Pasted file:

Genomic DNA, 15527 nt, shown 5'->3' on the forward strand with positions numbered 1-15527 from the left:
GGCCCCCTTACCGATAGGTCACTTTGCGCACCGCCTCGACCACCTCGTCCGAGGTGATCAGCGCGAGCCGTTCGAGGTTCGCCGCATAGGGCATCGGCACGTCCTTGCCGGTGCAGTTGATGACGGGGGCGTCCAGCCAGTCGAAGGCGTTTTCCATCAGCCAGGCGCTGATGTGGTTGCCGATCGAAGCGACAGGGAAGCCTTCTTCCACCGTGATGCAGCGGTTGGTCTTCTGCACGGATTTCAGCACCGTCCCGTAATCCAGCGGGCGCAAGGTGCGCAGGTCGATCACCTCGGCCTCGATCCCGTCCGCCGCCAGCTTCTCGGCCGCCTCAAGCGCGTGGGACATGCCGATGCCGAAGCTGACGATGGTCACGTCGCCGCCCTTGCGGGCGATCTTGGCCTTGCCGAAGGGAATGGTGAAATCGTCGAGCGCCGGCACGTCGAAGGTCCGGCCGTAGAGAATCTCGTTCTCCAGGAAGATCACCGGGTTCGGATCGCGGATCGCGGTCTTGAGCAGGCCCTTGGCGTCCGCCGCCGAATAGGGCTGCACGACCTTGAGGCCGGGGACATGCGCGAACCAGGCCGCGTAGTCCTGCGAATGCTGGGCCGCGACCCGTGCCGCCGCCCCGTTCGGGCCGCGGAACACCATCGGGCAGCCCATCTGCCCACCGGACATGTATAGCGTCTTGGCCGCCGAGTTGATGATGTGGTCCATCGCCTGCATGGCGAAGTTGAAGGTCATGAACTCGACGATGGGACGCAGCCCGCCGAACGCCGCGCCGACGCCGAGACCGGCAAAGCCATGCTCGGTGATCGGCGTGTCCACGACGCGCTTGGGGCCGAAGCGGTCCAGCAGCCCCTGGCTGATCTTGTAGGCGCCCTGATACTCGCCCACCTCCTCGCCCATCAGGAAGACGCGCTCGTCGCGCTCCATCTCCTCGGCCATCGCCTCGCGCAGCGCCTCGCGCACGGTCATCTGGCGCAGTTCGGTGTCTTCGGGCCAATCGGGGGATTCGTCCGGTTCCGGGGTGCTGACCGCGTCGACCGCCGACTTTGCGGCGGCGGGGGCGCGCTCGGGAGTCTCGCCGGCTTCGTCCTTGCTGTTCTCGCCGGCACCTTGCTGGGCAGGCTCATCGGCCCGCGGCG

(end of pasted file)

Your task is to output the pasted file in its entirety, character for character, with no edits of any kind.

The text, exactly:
Genomic DNA, 15527 nt, shown 5'->3' on the forward strand with positions numbered 1-15527 from the left:
GGCCCCCTTACCGATAGGTCACTTTGCGCACCGCCTCGACCACCTCGTCCGAGGTGATCAGCGCGAGCCGTTCGAGGTTCGCCGCATAGGGCATCGGCACGTCCTTGCCGGTGCAGTTGATGACGGGGGCGTCCAGCCAGTCGAAGGCGTTTTCCATCAGCCAGGCGCTGATGTGGTTGCCGATCGAAGCGACAGGGAAGCCTTCTTCCACCGTGATGCAGCGGTTGGTCTTCTGCACGGATTTCAGCACCGTCCCGTAATCCAGCGGGCGCAAGGTGCGCAGGTCGATCACCTCGGCCTCGATCCCGTCCGCCGCCAGCTTCTCGGCCGCCTCAAGCGCGTGGGACATGCCGATGCCGAAGCTGACGATGGTCACGTCGCCGCCCTTGCGGGCGATCTTGGCCTTGCCGAAGGGAATGGTGAAATCGTCGAGCGCCGGCACGTCGAAGGTCCGGCCGTAGAGAATCTCGTTCTCCAGGAAGATCACCGGGTTCGGATCGCGGATCGCGGTCTTGAGCAGGCCCTTGGCGTCCGCCGCCGAATAGGGCTGCACGACCTTGAGGCCGGGGACATGCGCGAACCAGGCCGCGTAGTCCTGCGAATGCTGGGCCGCGACCCGTGCCGCCGCCCCGTTCGGGCCGCGGAACACCATCGGGCAGCCCATCTGCCCACCGGACATGTATAGCGTCTTGGCCGCCGAGTTGATGATGTGGTCCATCGCCTGCATGGCGAAGTTGAAGGTCATGAACTCGACGATGGGACGCAGCCCGCCGAACGCCGCGCCGACGCCGAGACCGGCAAAGCCATGCTCGGTGATCGGCGTGTCCACGACGCGCTTGGGGCCGAAGCGGTCCAGCAGCCCCTGGCTGATCTTGTAGGCGCCCTGATACTCGCCCACCTCCTCGCCCATCAGGAAGACGCGCTCGTCGCGCTCCATCTCCTCGGCCATCGCCTCGCGCAGCGCCTCGCGCACGGTCATCTGGCGCAGTTCGGTGTCTTCGGGCCAATCGGGGGATTCGTCCGGTTCCGGGGTGCTGACCGCGTCGACCGCCGACTTTGCGGCGGCGGGGGCGCGCTCGGGAGTCTCGCCGGCTTCGTCCTTGCTGTTCTCGCCGGCACCTTGCTGGGCAGGCTCATCGGCCCGCGGCG